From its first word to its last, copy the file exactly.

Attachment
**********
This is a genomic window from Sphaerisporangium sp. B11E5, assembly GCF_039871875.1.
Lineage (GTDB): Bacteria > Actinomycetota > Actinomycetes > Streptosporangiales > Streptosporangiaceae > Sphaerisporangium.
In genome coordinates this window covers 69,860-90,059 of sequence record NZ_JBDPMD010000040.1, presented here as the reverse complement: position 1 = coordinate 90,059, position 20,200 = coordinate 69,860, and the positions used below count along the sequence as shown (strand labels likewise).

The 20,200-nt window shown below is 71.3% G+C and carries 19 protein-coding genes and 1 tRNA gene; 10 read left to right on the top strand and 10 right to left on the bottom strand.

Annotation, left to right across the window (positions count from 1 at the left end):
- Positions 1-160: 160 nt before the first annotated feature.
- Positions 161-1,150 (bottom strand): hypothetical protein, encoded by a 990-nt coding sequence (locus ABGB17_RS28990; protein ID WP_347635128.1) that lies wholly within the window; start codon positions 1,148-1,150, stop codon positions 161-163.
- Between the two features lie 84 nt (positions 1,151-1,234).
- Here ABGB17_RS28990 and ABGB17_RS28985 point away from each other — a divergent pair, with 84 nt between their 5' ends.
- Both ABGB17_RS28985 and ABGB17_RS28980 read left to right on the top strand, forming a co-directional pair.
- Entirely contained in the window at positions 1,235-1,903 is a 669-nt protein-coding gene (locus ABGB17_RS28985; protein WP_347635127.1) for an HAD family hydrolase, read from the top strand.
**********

This is a genomic window from Sphaerisporangium sp. B11E5, assembly GCF_039871875.1.
Lineage (GTDB): Bacteria > Actinomycetota > Actinomycetes > Streptosporangiales > Streptosporangiaceae > Sphaerisporangium.
In genome coordinates this window covers 69,860-90,059 of sequence record NZ_JBDPMD010000040.1, presented here as the reverse complement: position 1 = coordinate 90,059, position 20,200 = coordinate 69,860, and the positions used below count along the sequence as shown (strand labels likewise).

The 20,200-nt window shown below is 71.3% G+C and carries 19 protein-coding genes and 1 tRNA gene; 10 read left to right on the top strand and 10 right to left on the bottom strand.

Annotation, left to right across the window (positions count from 1 at the left end):
- Positions 1-160: 160 nt before the first annotated feature.
- Positions 161-1,150 (bottom strand): hypothetical protein, encoded by a 990-nt coding sequence (locus ABGB17_RS28990; protein ID WP_347635128.1) that lies wholly within the window; start codon positions 1,148-1,150, stop codon positions 161-163.
- Between the two features lie 84 nt (positions 1,151-1,234).
- Here ABGB17_RS28990 and ABGB17_RS28985 point away from each other — a divergent pair, with 84 nt between their 5' ends.
- Both ABGB17_RS28985 and ABGB17_RS28980 read left to right on the top strand, forming a co-directional pair.
- Entirely contained in the window at positions 1,235-1,903 is a 669-nt protein-coding gene (locus ABGB17_RS28985; protein WP_347635127.1) for an HAD family hydrolase, read from the top strand.